The new law rallied citizens — on both sides of the issue. Thousands of Hoosiers gathered in a protest rally in Downtown Indianapolis to call for a new state law to ban discrimination based on sexual orientation and nearly a dozen LGBTQ and civil-rights groups sent an open letter to Pence asking him to fix RFRA.
But the Indiana Pastors Alliance sent their own letter to the governor, saying they felt "deeply betrayed" by the fix and also held a rally inside the Statehouse attended by dozens who opposed a repeal or fix of the law.
In response, the IndyStar's editorial board published a full-page front-page editorial in the wake of the RFRA blowback with the headline "Fix this now." The campaign said, "only bold action … will be enough to reverse the damage" and it called for passage of a state human rights law to protect all Hoosiers from discrimination.
Who opposed the law?
It met opposition from a diverse group of people and organizations, including Apple CEO Tim Cook, Angie's List co-founder Bill Oesterle, the National Collegiate Athletic Association, Gen Con and the Disciples of Christ.
Business leaders, such as Apple CEO Tim Cook, Eli Lilly and Co. CEO John Lechleiter, and Angie's List Co-founder and CEO Bill Oesterle took Indiana lawmakers to task and said RFRA would hurt their ability to recruit and retain world-class talent. Salesforce CEO Marc Benioff led Twitter opposition to the law and threatened that the giant tech company would boycott the state. Oesterle blamed his cancellation of a planned $40 million headquarters expansion of his Indianapolis-based online ratings company on RFRA.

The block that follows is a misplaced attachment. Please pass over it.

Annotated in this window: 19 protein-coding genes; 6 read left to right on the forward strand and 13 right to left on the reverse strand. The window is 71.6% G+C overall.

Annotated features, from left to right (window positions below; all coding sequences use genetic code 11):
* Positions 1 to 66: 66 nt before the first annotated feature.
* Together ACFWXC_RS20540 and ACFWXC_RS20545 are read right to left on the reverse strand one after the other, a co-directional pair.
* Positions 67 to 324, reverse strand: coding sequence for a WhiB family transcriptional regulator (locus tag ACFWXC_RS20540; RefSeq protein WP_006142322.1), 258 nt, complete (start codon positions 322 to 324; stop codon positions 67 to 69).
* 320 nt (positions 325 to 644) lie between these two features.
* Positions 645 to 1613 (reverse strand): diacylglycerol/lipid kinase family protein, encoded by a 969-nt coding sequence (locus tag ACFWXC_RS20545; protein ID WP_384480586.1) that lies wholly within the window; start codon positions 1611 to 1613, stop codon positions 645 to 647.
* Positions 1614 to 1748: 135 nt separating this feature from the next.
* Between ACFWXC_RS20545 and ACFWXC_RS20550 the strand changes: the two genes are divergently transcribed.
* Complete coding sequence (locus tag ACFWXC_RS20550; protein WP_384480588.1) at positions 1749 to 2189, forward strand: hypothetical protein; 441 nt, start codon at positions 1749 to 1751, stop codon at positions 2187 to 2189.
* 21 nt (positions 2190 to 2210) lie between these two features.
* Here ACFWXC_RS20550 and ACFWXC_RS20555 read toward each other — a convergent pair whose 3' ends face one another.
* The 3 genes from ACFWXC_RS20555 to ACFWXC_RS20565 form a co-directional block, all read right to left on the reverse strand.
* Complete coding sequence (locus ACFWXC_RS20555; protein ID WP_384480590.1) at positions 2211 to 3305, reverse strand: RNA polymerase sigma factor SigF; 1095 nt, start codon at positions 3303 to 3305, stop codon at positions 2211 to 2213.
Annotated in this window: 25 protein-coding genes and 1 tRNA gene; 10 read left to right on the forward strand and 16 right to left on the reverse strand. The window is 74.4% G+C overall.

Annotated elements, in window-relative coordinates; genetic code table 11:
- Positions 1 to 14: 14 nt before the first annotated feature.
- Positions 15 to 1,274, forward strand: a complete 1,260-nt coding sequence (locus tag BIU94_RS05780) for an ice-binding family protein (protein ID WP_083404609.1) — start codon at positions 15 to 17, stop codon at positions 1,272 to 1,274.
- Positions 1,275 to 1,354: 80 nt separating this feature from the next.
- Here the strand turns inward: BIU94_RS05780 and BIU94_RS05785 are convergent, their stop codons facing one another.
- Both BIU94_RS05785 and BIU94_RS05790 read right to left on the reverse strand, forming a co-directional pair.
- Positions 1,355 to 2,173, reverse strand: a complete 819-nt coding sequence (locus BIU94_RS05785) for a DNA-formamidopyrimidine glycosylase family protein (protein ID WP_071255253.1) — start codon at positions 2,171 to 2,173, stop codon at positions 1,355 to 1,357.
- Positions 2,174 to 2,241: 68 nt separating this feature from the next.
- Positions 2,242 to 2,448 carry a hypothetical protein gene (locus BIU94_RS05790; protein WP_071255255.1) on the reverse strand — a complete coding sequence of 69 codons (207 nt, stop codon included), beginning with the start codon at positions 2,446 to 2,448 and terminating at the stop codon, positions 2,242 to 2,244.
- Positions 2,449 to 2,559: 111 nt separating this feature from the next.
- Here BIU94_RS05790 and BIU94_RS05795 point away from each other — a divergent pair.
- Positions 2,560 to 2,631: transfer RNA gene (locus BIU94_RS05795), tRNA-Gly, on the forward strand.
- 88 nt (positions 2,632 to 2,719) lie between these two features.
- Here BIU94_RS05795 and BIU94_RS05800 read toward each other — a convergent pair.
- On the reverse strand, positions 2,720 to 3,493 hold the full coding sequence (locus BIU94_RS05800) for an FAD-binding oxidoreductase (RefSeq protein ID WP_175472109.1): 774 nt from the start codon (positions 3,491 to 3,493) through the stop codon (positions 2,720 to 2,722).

Celebrities, including pop star Rihanna, who was performing at a concert on April 4, 2015, at White River State Park in Indianapolis, also spat fiery words at Indiana and its leaders over the passage of RFRA.
What was the RFRA fix all about?
To stem the criticism, lndiana lawmakers quickly passed an amendment intended to protect LGBTQ people from discrimination, which was signed into law on April 2, 2015.
Pence — who describes himself as "a Christian, a conservative and a Republican, in that order" — had come under intense pressure from moderate Republicans, as well as the state's business community to act in the face of a growing public relations crisis. He called for a change to the RFRA law to make it clear that business owners will not be allowed to discriminate when providing services.